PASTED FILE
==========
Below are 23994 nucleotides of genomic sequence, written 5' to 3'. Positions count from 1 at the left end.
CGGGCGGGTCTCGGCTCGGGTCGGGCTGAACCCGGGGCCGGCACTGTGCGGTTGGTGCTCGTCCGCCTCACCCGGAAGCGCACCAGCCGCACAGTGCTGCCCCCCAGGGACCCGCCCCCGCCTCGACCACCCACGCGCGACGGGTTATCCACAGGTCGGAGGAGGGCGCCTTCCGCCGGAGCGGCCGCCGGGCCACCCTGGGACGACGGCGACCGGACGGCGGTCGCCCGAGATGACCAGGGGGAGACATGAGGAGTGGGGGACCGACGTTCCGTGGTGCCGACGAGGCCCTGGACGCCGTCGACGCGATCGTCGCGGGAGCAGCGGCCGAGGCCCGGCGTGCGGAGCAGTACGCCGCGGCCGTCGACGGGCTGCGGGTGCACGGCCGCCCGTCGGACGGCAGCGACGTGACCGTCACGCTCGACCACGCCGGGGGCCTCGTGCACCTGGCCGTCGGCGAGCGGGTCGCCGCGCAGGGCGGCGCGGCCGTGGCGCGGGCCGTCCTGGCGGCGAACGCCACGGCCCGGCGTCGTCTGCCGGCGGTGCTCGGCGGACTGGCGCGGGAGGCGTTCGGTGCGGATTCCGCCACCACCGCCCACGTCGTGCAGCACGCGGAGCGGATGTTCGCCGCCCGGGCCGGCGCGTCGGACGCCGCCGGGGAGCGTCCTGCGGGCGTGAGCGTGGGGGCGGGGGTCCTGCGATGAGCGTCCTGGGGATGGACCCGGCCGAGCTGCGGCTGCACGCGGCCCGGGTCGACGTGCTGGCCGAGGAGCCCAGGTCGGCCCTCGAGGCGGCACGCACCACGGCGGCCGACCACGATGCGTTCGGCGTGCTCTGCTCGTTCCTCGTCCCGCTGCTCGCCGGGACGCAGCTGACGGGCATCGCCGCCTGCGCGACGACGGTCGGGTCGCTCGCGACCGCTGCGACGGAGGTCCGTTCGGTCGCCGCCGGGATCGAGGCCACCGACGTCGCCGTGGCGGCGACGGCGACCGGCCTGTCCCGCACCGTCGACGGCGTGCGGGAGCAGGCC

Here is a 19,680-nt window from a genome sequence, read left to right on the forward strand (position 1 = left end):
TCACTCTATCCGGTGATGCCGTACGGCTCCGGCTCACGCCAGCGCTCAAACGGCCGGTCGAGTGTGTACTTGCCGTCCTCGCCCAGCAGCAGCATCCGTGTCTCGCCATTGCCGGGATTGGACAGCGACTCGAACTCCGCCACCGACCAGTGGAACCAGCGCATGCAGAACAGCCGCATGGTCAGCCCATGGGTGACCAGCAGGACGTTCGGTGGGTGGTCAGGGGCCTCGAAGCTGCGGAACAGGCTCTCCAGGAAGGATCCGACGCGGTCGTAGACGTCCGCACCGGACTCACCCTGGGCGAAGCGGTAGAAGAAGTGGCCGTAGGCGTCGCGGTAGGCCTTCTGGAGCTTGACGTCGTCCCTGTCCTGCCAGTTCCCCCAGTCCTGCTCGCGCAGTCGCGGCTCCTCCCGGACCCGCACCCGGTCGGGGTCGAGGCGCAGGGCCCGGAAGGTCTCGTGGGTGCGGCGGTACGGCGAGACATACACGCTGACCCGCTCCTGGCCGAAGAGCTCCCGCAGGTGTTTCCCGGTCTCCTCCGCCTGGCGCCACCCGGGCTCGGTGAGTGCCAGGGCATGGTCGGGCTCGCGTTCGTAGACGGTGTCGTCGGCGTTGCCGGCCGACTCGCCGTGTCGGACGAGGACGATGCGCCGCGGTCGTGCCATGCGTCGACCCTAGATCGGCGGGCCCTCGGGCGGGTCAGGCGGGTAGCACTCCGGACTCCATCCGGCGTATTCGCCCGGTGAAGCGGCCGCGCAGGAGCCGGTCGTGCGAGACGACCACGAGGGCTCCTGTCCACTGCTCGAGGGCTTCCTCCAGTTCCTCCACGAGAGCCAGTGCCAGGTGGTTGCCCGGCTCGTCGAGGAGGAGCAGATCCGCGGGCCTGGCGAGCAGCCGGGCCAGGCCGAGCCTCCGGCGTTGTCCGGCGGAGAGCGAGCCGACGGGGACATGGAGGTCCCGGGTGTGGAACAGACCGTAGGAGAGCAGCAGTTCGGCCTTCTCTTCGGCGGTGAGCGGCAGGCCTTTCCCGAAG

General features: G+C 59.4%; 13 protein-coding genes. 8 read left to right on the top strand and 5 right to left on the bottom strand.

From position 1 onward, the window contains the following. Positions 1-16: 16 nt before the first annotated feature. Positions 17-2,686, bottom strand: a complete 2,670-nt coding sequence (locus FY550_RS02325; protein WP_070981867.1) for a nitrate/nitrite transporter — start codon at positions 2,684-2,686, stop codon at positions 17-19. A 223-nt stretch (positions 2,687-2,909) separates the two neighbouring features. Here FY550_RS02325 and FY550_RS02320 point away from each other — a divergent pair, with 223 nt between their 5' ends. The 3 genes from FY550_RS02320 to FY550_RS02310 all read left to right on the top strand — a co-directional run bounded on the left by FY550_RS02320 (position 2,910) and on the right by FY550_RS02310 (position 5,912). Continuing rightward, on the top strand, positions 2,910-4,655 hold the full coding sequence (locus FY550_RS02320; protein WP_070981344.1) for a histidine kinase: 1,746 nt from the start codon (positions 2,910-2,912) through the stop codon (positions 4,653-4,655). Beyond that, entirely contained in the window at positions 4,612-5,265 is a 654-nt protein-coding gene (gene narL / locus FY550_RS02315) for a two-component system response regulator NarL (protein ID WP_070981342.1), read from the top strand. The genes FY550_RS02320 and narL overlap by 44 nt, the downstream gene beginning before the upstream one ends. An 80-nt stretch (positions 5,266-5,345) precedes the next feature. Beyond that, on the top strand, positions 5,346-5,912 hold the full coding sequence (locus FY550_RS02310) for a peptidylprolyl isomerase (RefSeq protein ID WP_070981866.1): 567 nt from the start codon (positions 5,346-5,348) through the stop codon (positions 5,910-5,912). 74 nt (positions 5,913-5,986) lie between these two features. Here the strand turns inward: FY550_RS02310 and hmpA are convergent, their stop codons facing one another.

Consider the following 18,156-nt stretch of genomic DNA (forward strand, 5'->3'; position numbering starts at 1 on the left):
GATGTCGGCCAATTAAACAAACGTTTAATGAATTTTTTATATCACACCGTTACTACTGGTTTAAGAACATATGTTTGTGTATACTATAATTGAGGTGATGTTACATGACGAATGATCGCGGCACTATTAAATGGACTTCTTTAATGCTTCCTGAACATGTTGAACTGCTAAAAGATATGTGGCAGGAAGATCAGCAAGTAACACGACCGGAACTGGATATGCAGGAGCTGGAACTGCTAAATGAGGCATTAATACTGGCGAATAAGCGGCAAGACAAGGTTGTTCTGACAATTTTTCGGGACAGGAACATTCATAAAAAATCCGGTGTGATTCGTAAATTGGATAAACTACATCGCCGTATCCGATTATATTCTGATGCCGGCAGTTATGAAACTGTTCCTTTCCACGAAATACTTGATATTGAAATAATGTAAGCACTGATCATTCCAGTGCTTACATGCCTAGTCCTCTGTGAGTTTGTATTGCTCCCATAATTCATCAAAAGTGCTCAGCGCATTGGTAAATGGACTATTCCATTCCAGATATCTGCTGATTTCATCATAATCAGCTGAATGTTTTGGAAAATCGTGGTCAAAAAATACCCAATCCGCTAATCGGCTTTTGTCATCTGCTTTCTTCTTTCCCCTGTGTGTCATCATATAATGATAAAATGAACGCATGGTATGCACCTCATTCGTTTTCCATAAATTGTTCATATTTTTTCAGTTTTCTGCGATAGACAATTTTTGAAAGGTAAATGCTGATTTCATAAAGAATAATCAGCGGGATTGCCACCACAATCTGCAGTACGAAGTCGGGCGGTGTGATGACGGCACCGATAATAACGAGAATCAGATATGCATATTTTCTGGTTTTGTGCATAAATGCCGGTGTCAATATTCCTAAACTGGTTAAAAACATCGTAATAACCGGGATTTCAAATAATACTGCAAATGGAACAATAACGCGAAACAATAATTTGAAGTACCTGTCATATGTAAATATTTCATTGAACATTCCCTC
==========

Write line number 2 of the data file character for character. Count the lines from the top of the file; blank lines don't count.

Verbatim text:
CGGGCGGGTCTCGGCTCGGGTCGGGCTGAACCCGGGGCCGGCACTGTGCGGTTGGTGCTCGTCCGCCTCACCCGGAAGCGCACCAGCCGCACAGTGCTGCCCCCCAGGGACCCGCCCCCGCCTCGACCACCCACGCGCGACGGGTTATCCACAGGTCGGAGGAGGGCGCCTTCCGCCGGAGCGGCCGCCGGGCCACCCTGGGACGACGGCGACCGGACGGCGGTCGCCCGAGATGACCAGGGGGAGACATGAGGAGTGGGGGACCGACGTTCCGTGGTGCCGACGAGGCCCTGGACGCCGTCGACGCGATCGTCGCGGGAGCAGCGGCCGAGGCCCGGCGTGCGGAGCAGTACGCCGCGGCCGTCGACGGGCTGCGGGTGCACGGCCGCCCGTCGGACGGCAGCGACGTGACCGTCACGCTCGACCACGCCGGGGGCCTCGTGCACCTGGCCGTCGGCGAGCGGGTCGCCGCGCAGGGCGGCGCGGCCGTGGCGCGGGCCGTCCTGGCGGCGAACGCCACGGCCCGGCGTCGTCTGCCGGCGGTGCTCGGCGGACTGGCGCGGGAGGCGTTCGGTGCGGATTCCGCCACCACCGCCCACGTCGTGCAGCACGCGGAGCGGATGTTCGCCGCCCGGGCCGGCGCGTCGGACGCCGCCGGGGAGCGTCCTGCGGGCGTGAGCGTGGGGGCGGGGGTCCTGCGATGAGCGTCCTGGGGATGGACCCGGCCGAGCTGCGGCTGCACGCGGCCCGGGTCGACGTGCTGGCCGAGGAGCCCAGGTCGGCCCTCGAGGCGGCACGCACCACGGCGGCCGACCACGATGCGTTCGGCGTGCTCTGCTCGTTCCTCGTCCCGCTGCTCGCCGGGACGCAGCTGACGGGCATCGCCGCCTGCGCGACGACGGTCGGGTCGCTCGCGACCGCTGCGACGGAGGTCCGTTCGGTCGCCGCCGGGATCGAGGCCACCGACGTCGCCGTGGCGGCGACGGCGACCGGCCTGTCCCGCACCGTCGACGGCGTGCGGGAGCAGGCC